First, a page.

Here's how to find the right person to target:

Ask yourself, "What is the purpose of my email?" or "What service I'm selling" or "What offer do I want to make to the prospect?"

For example, let's say I'm selling accounting software.

Next, ask yourself, "Which companies will be most interested in this offer?" "What characterizes these companies?" Then, find the most likely department to be relevant for your offer.

Here's an example: I target tech companies that have between 100 to 1,000 employees. Specifically, I’m targeting the finance department of these companies.

Once you figure that out, ask yourself, "who at my target company is responsible for the department I'm targeting?"

In my case, the Head of Finance seems to be the most appropriate prospect for the service I’m selling.

Once you've figured that out, head over to the websites of each company on your list and go to their About page to see if you can find a list of employees. If the About page doesn't feature employees, go to their LinkedIn page.  

Once on the company's LinkedIn page, click on "People" and enter the department's name in the search bar. In our case, it's "Finance."

LinkedIn will show you who in the organization is on the Finance team. From there, you can see who is in charge of that department.

Understand your prospect's pain points

Once you've figured out who you want to target, you now need to find the best way to write your cold email so that the prospect can relate to your offer.

You first need to understand your prospect's pain points to do that.    

Ask yourself the following questions:

  1. What is my prospect's day-to-day like, and what challenges do they face?
  2. How do these challenges prevent them from hitting their company’s goals?
  3. How can my solution help them solve these problems?
  4. What are the different solutions available to them, and why should they choose my solution?

Finding the answers to these questions will help you understand your prospects' challenges and learn how to position your solution as a hero in their story.

Research the prospect's company

Aside from the tasks stemming from their role in the company, your prospects' priorities are also influenced by company-wide goals or changes.

For example, in a company that has just raised a Series A, the new company goals dictate priorities.

Marketing will be rebranding and running campaigns to align with the new company vision, and the HR team will be recruiting to support that vision, and so on.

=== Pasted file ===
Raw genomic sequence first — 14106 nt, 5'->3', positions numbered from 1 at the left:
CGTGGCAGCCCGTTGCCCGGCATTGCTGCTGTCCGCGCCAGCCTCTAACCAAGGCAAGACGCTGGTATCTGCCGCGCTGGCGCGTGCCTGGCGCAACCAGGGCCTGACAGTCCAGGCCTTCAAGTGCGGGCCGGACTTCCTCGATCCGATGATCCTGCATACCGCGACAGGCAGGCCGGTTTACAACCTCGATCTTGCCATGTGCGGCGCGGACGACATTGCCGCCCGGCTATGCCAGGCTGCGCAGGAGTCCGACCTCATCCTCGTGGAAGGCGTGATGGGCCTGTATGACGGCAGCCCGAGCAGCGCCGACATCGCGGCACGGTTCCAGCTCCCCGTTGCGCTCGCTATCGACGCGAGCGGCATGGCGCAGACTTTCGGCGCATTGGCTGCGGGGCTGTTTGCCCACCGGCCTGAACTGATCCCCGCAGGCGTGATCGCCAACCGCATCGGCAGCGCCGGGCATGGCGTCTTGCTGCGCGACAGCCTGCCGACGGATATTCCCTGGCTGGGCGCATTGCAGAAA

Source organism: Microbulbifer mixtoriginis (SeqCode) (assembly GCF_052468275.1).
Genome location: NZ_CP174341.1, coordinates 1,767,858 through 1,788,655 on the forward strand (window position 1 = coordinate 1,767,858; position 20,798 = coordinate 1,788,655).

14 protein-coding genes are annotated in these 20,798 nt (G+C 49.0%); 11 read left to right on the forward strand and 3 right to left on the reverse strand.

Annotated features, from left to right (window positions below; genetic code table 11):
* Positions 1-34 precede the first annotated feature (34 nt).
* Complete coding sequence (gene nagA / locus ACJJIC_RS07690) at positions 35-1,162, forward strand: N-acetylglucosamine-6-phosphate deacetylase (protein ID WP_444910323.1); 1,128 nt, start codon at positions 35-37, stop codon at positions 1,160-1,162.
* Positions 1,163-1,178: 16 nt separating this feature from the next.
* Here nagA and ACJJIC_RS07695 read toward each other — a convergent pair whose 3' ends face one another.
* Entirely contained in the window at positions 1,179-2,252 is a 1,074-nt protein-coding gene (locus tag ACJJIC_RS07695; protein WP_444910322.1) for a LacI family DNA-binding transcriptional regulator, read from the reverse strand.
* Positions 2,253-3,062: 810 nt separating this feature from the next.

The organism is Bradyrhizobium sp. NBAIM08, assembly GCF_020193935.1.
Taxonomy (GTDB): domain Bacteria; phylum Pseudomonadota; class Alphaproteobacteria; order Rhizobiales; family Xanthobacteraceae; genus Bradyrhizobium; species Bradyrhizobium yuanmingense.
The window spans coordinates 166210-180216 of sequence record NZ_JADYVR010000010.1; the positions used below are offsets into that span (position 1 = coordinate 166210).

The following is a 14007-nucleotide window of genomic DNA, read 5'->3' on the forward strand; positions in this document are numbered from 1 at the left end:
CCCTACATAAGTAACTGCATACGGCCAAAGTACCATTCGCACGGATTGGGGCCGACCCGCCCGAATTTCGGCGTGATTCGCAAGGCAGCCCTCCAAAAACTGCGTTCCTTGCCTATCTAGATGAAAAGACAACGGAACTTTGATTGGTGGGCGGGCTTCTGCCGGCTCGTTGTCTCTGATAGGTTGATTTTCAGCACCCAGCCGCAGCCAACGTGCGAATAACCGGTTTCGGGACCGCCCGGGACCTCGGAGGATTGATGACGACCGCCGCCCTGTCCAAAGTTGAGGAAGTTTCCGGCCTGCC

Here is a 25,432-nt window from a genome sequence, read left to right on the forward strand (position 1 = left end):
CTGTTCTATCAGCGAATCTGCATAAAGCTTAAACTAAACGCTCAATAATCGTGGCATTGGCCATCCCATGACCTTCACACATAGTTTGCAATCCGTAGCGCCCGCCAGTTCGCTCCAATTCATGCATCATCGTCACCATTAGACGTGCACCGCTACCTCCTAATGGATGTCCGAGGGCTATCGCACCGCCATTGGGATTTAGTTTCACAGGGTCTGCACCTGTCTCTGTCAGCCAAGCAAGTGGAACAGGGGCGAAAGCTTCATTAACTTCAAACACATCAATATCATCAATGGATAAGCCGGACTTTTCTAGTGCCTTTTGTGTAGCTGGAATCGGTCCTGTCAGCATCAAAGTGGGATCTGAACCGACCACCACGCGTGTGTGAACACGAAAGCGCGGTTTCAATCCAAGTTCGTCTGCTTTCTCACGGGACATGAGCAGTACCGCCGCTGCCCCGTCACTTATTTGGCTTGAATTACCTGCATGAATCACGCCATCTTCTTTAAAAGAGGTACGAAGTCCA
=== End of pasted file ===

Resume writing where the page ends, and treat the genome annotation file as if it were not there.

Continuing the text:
Therefore, it's important to research the company to see what is happening inside.

For example, are they participating in an industry event, or have they appointed a new CEO? Check their social pages, company blog, and other related websites to try to find this information.

Automate email lookup

At this stage, you have:

  1. The name of the person you want to target.
  2. Knowledge of their pain points.

Now, it's time to look for their email address using Email Finder. This tool makes it easy to find prospects' email addresses using their name and the company website's URL.

All you have to do is head over to the Email Finder page, type in the required information, and then hit "Search."

Email Finder

Once you get the email, you now need to verify it. Email verification is a way to ensure that the email address you want to target is valid and that your cold email will not bounce.

Head over to Email Verifier and paste the email address you obtained from Email Finder to verify the email.

Email Verifier

If the verification returns "Valid," it means you’re good to go. If it's not, then you probably need to find another person within the company and make sure their email address is "Valid" before you send your cold email.

3. Craft an attention-grabbing subject line

According to a SuperOffice study, 33% of people decide to open an email based on its subject line. Another survey by Invesp found that 69% of email recipients flag emails as spam after reading the subject line.

So, to say that the subject line can make or break your cold email campaign is an understatement.

Here's how to craft cold email subject lines that get your emails opened:

Keep it short

Keeping your email subject line short (between 4 to 7 words) will make it easier to read and comprehend. It'll also ensure that it doesn't appear cut off in your recipients' inbox.

Here are a few examples:

  • Open to chat, {{first_name}}?
  • Content strategy for {{company_name}}
  • You need to see this, {{first_name}}

Make it sound urgent

By emphasizing urgency, you encourage your prospects to act quickly, fearing they'll miss out on the opportunity you're offering them.

Here are a few examples:

  • Hi, {{first_name}}. 10 mins this week?
  • Are you available {{date and time}}?
  • Last chance

Personalize it

Personalizing the subject line for each recipient will help to build rapport and improve your open rate.

Here are a few examples:

  • Is this the right time, {{first_name}}?
  • Congrats on being promoted, {{first_name}}
  • Let's change {{company_name}}' narrative

4. Keep it short

According to Red Stapler, people open about 10 to 20 tabs on their browsers, which means they're doing a gazillion things at once.

So, when you write cold emails that are too long, people just open them and put them on the backburner for when they have time.

The problem is that they often end up completely forgetting about your email. However, when you send a short email, you encourage your recipient to respond quickly, allowing them to easily check something off of their to-do list.

Here’s the best way to structure your cold email:

The introduction